Benson’s rushing attempts dropped from 23 per game in ’09 to 20 in ’10. His yards per carry plummetC. Benson (US Presswire)ed from 4.2 to 3.5.

The problem was not Benson so much as the system he was in. After the Bengals signed Terrell Owens, offensive coordinator Bob Bratkowski felt compelled to operate a pass-first scheme based on predictable five-and seven-step drops. There was never a rhythm to Cincy’s once-powerful ground attack.

Bratkowski, who had been with the team even longer than head coach Marvin Lewis, was fired in February. That move may ultimately convince Benson, a free agent, to stick around.

Helping matters for Benson is the departure of Terrell Owens and possible departure of Chad Ochocinco, which will trim some passing pages from the playbook. Oh, also trimming passing pages could be the issue of replacing Carson Palmer.

Shortly after the Bratkowski firing, the Bengals hired Jay Gruden to run the offense. Gruden presumably has a predilection for the short-passing West Coast system (Gruden has never worked in the NFL, but that brother of his had some success running a West Coast oriented system in Oakland and Tampa Bay).

Despite Gruden’s passing background, Benson, however, seems eager to play for the new coach.

“We had an interesting conversation about a lot of things,” he told Joe Reedy of the Cincinnati Enquirer. “We have a lot of things in common as far as the way we see the game.”

NFL Offseason

Gruden said of Benson, “I would love to have him back. He’s the type of guy who wants to do well and that’s what we need. A physical back we can hand the ball to 20 to 25 times a game if we need to if we have the young quarterback.”

That last tidbit – ”if we have the young quarterback” – is interesting. The Bengals are insisting they won’t give in to Palmer’s trade demands. (Palmer is threatening retirement if they don’t.) But it sounds like their new play-caller is at least exploring the possibility of a Palmer-less offense in his head.

Palmer or no Palmer, featuring Benson would be the smart move. For one, the guy is a clever, patient runner with a good burst and underrated lateral agility. He also has the durability to get stronger late in games. For two, the Bengals do not have an athletic offensive line, which is something that can be masked by run-blocking but is exposed in pass protection.

If the Bengals do bring Benson back, it will likely have to be in a multi-year contract.

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Posted on: March 4, 2011 8:24 pm
 

Bengals staying firm in stance with Palmer

Posted by Andy BenoitC. Palmer

Out in DC, a tip of the cap can go out to the NFL and NFLPA for making enough progress to delay a possible lockout by one week. Over a Cincinnati…caps are still not being tipped. The quarterback doesn’t want to play for the team, and, according to Joe Reedy of the Cincinnati Enquirer, the team still doesn’t want the quarterback to play for any other team.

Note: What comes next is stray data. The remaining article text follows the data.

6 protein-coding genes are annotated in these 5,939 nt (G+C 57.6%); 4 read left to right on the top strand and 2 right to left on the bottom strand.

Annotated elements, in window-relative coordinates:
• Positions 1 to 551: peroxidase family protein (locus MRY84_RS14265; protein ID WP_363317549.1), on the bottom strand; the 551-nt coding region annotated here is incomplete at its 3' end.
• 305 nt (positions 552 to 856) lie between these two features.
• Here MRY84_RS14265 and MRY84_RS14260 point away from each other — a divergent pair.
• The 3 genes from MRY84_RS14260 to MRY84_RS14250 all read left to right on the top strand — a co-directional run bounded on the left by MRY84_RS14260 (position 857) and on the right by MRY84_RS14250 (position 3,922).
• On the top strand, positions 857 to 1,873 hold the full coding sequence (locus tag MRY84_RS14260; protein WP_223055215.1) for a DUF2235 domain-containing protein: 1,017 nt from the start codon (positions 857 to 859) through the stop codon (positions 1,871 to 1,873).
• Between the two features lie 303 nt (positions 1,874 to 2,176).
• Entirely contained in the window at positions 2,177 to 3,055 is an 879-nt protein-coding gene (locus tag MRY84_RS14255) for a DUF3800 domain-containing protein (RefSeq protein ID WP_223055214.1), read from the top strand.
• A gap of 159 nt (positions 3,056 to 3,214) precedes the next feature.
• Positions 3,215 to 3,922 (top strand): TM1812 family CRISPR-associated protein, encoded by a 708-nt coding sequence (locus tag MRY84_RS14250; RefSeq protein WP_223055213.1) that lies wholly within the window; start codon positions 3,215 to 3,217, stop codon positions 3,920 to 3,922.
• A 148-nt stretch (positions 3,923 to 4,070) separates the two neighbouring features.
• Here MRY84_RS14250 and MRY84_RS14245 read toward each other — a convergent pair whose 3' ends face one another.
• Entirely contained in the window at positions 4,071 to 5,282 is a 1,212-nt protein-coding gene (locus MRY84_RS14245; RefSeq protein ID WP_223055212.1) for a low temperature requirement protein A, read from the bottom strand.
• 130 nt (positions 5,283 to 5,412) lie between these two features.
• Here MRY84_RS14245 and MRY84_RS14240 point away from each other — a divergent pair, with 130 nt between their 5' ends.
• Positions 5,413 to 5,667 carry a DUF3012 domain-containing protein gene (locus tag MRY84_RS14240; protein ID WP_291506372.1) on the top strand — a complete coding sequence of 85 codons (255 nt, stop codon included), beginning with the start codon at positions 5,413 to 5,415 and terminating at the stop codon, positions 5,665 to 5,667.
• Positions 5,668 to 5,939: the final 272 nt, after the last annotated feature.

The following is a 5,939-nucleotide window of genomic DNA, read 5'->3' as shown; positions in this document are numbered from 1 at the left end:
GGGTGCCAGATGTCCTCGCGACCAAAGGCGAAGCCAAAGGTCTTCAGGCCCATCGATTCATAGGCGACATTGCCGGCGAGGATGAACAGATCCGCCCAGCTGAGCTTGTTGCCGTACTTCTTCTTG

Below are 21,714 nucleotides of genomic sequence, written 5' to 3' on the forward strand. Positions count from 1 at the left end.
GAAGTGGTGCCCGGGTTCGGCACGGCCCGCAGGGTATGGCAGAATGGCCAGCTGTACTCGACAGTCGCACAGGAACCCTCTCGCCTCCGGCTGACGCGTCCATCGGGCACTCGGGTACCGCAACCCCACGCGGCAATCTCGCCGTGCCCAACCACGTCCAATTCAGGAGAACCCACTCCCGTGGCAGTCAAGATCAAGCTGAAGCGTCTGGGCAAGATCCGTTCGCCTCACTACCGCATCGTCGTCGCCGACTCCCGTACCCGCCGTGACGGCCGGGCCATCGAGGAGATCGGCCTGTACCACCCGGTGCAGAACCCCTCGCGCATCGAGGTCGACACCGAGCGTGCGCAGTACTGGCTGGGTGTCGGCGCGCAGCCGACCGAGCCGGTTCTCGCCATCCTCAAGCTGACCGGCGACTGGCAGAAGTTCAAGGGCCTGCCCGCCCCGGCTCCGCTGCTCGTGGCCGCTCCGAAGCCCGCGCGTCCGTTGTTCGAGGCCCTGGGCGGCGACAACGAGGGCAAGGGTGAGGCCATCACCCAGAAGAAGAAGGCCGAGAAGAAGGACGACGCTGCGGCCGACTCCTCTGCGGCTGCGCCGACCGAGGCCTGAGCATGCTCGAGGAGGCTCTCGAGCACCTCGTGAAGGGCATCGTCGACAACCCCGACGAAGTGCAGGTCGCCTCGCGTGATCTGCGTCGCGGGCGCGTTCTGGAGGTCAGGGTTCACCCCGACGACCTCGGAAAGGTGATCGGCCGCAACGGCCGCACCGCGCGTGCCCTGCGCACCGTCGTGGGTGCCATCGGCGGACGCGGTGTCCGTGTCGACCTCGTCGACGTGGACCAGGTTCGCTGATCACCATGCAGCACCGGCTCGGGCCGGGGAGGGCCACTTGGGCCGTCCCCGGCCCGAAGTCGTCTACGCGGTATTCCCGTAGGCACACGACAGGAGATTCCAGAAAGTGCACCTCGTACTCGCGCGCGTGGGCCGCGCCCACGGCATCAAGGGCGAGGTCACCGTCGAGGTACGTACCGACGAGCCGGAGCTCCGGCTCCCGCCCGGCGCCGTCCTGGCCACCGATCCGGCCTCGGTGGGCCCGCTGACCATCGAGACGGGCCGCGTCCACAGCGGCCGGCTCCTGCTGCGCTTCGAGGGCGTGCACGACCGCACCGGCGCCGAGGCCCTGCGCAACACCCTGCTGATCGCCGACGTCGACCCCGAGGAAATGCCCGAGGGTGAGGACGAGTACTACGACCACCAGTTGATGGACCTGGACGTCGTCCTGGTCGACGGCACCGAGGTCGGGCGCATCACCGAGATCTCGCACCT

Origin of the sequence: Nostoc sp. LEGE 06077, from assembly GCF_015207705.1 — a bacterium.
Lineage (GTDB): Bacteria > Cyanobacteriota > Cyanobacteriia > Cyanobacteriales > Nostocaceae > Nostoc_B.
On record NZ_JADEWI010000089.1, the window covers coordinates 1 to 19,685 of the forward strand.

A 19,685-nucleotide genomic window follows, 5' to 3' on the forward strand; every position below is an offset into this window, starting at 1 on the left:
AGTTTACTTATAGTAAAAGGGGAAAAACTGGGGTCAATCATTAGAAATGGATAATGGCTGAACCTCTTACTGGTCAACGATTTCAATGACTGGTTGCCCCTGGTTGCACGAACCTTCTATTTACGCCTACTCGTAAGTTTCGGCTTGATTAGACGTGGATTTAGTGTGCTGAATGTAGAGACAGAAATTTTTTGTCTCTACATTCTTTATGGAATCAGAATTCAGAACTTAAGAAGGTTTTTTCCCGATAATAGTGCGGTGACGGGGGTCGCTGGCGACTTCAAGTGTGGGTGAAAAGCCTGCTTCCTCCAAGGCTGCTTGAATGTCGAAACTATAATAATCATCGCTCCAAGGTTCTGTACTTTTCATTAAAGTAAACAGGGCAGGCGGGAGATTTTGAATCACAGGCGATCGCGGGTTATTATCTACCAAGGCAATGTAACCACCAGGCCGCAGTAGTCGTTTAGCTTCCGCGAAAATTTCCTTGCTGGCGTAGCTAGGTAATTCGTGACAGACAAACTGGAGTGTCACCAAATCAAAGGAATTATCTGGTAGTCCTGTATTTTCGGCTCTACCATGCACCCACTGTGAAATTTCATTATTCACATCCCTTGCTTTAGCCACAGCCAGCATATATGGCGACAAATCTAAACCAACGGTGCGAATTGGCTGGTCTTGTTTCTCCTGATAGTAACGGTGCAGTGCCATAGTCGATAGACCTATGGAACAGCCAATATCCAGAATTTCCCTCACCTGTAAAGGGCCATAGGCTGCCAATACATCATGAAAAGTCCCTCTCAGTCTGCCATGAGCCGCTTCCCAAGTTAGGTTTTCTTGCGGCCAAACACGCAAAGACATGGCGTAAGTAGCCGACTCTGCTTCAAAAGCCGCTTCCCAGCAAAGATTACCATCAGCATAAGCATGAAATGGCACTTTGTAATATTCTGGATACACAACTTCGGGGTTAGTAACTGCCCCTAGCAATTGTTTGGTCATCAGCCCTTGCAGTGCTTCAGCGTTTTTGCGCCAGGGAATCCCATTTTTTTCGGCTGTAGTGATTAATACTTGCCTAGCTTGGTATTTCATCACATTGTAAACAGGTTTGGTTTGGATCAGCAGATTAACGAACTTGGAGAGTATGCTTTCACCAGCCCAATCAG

There were rumors that the Bengals might be open to granting Palmer’s trade request after all. But Reedy writes, “When asked if Palmer was indeed on the market, a team official said that the organization’s stance toward the ninth-year quarterback has not changed — he will be playing here or retire.”

The Bengals, of course, can’t do anything with Palmer until a new CBA is reached anyway.


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Category: NFL
Posted on: March 1, 2011 6:23 pm
 

Palmer really, really wants out of Cincinnati

C. Palmer wants out of Cincinnati quite badly, it appears (Getty). Posted by Josh Katzowitz

It sounds like Bengals QB Carson Palmer is adamant about not returning to Cincinnati to play football. As in really, really adamant.

According to my buddy, Dennis Janson of WCPO, Palmer told a confidant that “I will never set foot in Paul Brown Stadium again. … I have $80 million in the bank. I don't have to play football for money. I'll play it for the love of the game but that would have to be elsewhere. I'm prepared to live my life."

So, that sounds like he’s serious, and he makes a good point. He has tons and tons of money – in 2005, he signed a six-year extension worth about $118 million – and after starting at QB for the Bengals for seven seasons, he’s probably determined that he just doesn’t need the aggravation anymore.

That’s not to say he wants to retire if he can play for another team. For a squad like the Cardinals – who brought us the trio of Derek Anderson, John Skelton and Max Hall last season – Palmer could be a useful player.

Normally, owner Mike Brown has a habit of saying, “Screw you,” (but in a nicer way) to players who demand things, like trades, to him. Chad Ochocinco knows what I’m talking about. But apparently, the Bengals think Palmer is serious.

And they’ll most likely want to get some kind of return on their investment, so they might very well listen to trade offers for Palmer.

By the way, I assume if Palmer is playing for another team that has to play a road game in Cincinnati, he will actually show up at Paul Brown Stadium on gameday. But, if he can get that written into a new contract, maybe not.